Michigan Gov. Gretchen Whitmer has issued an updated stay-at-home order—arguably the most constraining in the nation.
"As governor, I have to use every lever at my disposal to protect people," the Democrat said at a press conference Monday afternoon. "It weighs heavily, and I know that there [are] costs associated."
Some of the levers at Whitmer's disposal appear to be ineffective at best and draconian at worst. Her directive forbids the in-store sale of paint, outdoor goods, and other allegedly nonessential items at large retailers.* (Home improvement stores can remain open, but they have to tape off those sections from customers.) It shuts down lawncare services. It bans travel between Michigan residences. It prohibits "all public and private gatherings of any number of people occurring among persons not part of a single household."
The order carves out a few exceptions, including for critical infrastructure workers and for those who have to take care of a relative.
Critics honed in on the lopsided nature of the order, which blocks the sale of all sorts of goods yet somehow still allows for the purchase of lottery tickets. One possible explanation: A large chunk of lottery proceeds go to K-12 education in the state.
"You can't go visit your friends. You can't buy seeds…but you can sneak out and buy lottery tickets," 88-year-old Hal Hughes told The Detroit Free Press. "I don't understand it, unless it's hypocritical greed."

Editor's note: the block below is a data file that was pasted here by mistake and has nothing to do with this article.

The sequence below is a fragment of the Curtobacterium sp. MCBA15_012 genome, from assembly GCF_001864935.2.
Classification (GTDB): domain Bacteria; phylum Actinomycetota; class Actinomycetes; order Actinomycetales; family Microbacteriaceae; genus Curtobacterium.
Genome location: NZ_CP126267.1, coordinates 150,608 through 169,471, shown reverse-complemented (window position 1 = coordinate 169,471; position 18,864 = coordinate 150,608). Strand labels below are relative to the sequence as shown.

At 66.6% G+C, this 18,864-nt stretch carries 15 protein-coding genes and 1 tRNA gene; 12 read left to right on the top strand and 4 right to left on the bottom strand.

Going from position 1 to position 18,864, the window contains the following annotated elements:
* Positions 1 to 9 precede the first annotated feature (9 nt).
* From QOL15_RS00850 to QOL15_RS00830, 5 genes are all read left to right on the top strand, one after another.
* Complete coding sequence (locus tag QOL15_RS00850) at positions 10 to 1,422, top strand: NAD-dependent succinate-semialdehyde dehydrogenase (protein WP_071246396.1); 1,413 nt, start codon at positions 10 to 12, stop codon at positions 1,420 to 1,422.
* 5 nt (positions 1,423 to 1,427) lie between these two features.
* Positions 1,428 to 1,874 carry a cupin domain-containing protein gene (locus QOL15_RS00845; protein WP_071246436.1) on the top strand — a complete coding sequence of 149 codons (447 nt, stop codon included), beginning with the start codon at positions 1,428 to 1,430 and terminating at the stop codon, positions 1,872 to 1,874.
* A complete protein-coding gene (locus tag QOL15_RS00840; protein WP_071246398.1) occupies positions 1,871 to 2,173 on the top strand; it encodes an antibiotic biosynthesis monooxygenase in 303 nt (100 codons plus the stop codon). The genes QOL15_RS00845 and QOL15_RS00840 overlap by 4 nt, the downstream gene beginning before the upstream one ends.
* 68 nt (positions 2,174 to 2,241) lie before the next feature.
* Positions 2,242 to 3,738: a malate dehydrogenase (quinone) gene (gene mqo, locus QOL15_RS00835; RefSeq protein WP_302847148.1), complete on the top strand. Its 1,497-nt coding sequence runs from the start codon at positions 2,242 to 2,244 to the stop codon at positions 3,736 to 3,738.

The directive is currently in place until April 30; violating it constitutes a misdemeanor offense punishable by up to a $1,000 civil fine. Criminal penalties are also on the table, should prosecutors choose to pursue that.
Michigan has not been lax on enforcement. Police stopped landscaper Brandon Hawley for carrying on with his business, although he lives in the northern city of Alpena, which confirmed its first COVID-19 case on Saturday. The majority of Michigan's cases are in the southeastern portion of the state.
Detractors also honed in on the state's travel restrictions. Michigan residents cannot go to their northern getaway cottages, but residents of other states who own such properties in Michigan will still be allowed to visit them if their home states' orders don't prevent them from doing so.
As of today, Michigan has 25,635 confirmed cases of COVID-19, with 1,602 fatalities.
"We have the third most cases of any state," State Rep. Jim Lower (R–Greenville) told the Detroit Metro Times. "Blocking off sections of stores is basically nonsense and will not help reduce the spread of the virus."
Though Whitmer's updated order is perhaps the most inhibitory in the country, other states and localities have faced similar backlash as they seek to clamp down on any type of social contact. Police in Greenville, Mississippi, on Thursday issued citations to churchgoers attending a service at King James Bible Baptist Church, notwithstanding the fact that the congregation listened from their own respective vehicles. They broke the town's curfew, however, and as punishment, law enforcement doled out $500 tickets—a strange message to send in a clobbered economy, where many have lost their jobs.
*CORRECTION: The original version of this piece did not make clear that the Michigan order's provisions on selling nonessential items apply only to large retailers.